Like the rest of the blogosphere, I am headed to CES tomorrow. Twitter (follow me @jaygoldberg) and my RSS feeds are filled with CES stories and an endless sea of regurgitated press releases. I was tempted to just avoid writing about it altogether, But the other day, in a state of New Year’s resolution denial I Tweeted that I liked MG Siegler’s idea of writing 500 words a day.
It’s a notion I have been toying with since I read an old interview with Graham Greene years ago. He started every day by writing several thousand words, but he had the advantage of having fewer family commitments to contend with (no 7-year olds to trundle off to school) and could also begin the day with a fifth of gin. In that light, 500 words seemed reasonable.
So anyway, here I am, with a new year and the need to 500 words to cover.
Tomorrow, I will have something more substantive to cover from the show floor. For the moment, I thought I would lay out (rant) my view of the show and share my strategy (chaos management) for attending CES.
Several people have pinged me in recent weeks asking about whether or not it is worth attending CES. In general, my answer is ‘no’. The problem with CES is that it is: 1) too big; and 2) too inefficient. CES covers so much industry territory that the people I want to meet with are usually not there. I tend to meet with mobile teams, and they do not generally attend CES. And C-Level execs usually fly in just for a day, so do not have time to meet. But it is also hard to get around. I will be at CES for two days and have 12 meetings scheduled including dinner/drinks. By contrast, at Mobile World Congress in Barcelona I can do 70-80 meetings in four days. I have to budget an hour between meetings at CES be certain I can stay on schedule.
Also, the show is so close to California, that most of the people I meet there, I can see more easily closer to home.
The best way to cope with CES is to avoid leaving the building. On Tuesday, I plan to spend the whole day at the Convention Center, on Wednesday, I am spending the whole day at the Venetian/Wynn. That way I can avoid 45 minute cab lines.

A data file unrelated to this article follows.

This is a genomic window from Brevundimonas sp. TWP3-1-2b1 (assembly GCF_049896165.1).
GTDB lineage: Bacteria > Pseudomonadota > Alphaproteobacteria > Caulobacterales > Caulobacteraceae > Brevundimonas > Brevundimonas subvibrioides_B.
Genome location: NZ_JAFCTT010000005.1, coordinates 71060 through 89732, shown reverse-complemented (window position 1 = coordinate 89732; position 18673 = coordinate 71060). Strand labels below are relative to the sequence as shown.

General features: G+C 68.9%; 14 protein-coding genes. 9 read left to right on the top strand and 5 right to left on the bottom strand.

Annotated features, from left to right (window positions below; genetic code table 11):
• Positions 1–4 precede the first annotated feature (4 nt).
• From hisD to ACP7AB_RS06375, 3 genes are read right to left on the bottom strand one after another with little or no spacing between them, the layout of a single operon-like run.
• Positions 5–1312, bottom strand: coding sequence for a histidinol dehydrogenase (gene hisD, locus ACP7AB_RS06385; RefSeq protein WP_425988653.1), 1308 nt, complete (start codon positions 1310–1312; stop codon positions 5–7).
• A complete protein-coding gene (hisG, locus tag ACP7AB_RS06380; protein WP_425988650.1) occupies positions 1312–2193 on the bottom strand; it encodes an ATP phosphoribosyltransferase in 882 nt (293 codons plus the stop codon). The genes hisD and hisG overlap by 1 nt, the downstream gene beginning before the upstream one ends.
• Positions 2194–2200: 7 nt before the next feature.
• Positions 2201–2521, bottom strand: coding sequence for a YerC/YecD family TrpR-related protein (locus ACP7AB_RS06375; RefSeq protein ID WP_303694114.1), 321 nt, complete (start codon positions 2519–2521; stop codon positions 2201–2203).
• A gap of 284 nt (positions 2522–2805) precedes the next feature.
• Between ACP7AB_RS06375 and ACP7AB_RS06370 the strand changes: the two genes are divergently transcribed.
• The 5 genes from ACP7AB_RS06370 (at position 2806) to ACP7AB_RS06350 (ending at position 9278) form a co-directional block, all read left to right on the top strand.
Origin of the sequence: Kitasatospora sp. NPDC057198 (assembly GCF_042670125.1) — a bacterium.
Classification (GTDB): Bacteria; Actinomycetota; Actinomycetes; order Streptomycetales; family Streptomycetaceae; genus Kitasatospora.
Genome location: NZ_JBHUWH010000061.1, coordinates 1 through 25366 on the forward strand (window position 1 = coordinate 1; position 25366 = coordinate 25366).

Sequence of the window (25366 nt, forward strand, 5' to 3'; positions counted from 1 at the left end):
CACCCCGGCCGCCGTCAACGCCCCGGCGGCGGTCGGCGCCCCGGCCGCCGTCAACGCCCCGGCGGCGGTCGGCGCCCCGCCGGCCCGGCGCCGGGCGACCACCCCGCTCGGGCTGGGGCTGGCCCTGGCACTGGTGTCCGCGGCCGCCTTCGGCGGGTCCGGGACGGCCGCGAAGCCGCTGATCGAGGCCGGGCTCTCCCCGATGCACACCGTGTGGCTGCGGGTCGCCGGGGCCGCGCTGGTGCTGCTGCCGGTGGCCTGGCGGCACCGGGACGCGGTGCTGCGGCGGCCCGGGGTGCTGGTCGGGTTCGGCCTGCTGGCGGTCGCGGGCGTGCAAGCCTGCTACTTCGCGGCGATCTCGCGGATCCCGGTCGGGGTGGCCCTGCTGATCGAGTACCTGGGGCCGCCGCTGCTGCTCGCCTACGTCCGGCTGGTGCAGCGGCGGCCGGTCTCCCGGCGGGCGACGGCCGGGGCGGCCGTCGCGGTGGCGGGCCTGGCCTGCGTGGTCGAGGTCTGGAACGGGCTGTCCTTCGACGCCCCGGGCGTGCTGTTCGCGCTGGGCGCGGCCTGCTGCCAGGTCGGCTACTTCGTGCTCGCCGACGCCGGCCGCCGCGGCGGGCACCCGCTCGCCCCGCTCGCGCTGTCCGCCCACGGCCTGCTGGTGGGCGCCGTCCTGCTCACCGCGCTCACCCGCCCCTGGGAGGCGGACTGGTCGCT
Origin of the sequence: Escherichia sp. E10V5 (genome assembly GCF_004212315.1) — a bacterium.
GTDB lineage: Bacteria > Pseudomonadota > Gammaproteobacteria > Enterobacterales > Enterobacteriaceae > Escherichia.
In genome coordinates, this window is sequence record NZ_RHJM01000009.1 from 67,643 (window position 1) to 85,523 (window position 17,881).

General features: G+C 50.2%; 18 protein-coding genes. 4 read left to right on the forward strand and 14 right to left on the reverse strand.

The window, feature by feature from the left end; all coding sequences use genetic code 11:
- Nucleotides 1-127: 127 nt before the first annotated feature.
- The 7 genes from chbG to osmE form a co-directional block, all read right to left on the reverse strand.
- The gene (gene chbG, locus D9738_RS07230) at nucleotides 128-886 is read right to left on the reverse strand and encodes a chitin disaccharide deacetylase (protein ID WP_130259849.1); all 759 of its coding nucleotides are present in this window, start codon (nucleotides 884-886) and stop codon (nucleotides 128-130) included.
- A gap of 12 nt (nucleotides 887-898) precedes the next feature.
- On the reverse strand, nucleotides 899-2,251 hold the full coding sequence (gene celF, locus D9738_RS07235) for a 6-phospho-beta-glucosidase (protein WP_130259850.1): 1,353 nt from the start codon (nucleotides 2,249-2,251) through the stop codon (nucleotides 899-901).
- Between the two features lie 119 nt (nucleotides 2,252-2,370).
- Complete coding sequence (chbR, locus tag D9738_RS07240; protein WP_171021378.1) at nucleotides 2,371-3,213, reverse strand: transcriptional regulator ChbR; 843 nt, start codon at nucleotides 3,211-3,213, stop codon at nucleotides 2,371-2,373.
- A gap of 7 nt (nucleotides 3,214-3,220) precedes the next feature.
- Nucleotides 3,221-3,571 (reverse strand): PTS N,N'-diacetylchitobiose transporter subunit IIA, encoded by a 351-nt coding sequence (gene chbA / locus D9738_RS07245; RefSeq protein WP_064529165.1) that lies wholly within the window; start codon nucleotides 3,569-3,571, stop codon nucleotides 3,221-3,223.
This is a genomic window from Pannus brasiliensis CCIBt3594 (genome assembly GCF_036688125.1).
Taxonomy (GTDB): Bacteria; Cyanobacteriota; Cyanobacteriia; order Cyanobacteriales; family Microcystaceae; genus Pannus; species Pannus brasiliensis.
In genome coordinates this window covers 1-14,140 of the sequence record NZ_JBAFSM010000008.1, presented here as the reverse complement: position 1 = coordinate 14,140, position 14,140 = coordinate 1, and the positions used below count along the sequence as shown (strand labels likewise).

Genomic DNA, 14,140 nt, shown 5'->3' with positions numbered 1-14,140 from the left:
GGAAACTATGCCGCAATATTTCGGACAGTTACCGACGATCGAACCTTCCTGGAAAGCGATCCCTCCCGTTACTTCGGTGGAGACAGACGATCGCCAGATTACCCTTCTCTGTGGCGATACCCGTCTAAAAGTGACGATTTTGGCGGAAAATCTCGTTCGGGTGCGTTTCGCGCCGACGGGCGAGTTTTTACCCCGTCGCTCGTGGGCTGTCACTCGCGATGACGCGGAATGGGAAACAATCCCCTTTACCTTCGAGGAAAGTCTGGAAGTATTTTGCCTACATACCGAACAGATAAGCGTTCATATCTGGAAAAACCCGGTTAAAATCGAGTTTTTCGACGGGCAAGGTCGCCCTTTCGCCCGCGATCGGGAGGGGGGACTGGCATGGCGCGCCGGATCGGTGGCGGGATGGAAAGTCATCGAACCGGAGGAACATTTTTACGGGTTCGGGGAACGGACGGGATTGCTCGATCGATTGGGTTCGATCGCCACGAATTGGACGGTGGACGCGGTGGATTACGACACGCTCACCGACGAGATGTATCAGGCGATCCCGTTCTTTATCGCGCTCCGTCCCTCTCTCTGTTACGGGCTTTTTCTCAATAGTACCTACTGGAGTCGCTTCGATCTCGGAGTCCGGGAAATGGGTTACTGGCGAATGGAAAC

The other key strategy is to recognize your limits. If you want to hear all of the news coming out of the show, do not go to the show. Stay at home and read the press releases and the blogs. There is so much news (and it started last week) that there is no way to stay on top of it while walking the show floor. Every year, people ask me “what was the big theme of the show?”, and I never have an answer. I do not think there is any way to walk the entire floor in four days, it is just too big, and there are always seems to be one more hall to that I never noticed before. The convention center is just half the show. The Hilton has several halls, and the Venetian has even more. Then there are the hotel rooms in the Hilton and the Venetian. So there is no way to get a big picture of everything.
Instead, I suggest you just pick one or two areas to focus on. For me this year, I want to catch up with as many Chinese handset OEMs as I can. This should not be that surprising given my last post. (I am also working on an interesting side project which may involve one of them….) I have noticed a steady increase in their presence at CES over the last few years. Five years ago, it was just a handful of exhibitors in the back of the South Hall next to the other ‘miscellaneous’ vendors of juice mixers and phone accessories. That presence has grown as all the big Tier 1 names started coming, and the second tier and ODMs took over a hall at the Hilton. Last year, I discovered an entire two-hall complex at the Venetian filled with them. I remember finding them on the last day, just as I thought I was ready to leave, there they were. Disheartening, and another two hours of walking.
And as always, I recommend picking a point at which you stop working and start enjoying. As much as the show is a drag, if you like gadgets (and if you are reading this, face it, you are one of us) there can be some fun things to see at the show. Avoid the big halls, go to the back corners and explore. My personal favorite is the high-end audio systems. I never understood why someone would spend $100,000 on a stereo system until I found these demos. For me, this is one of the best ways to unwind after a long day at the show. Sit down in a comfortable chair and listen to some very loud, very clear classical music.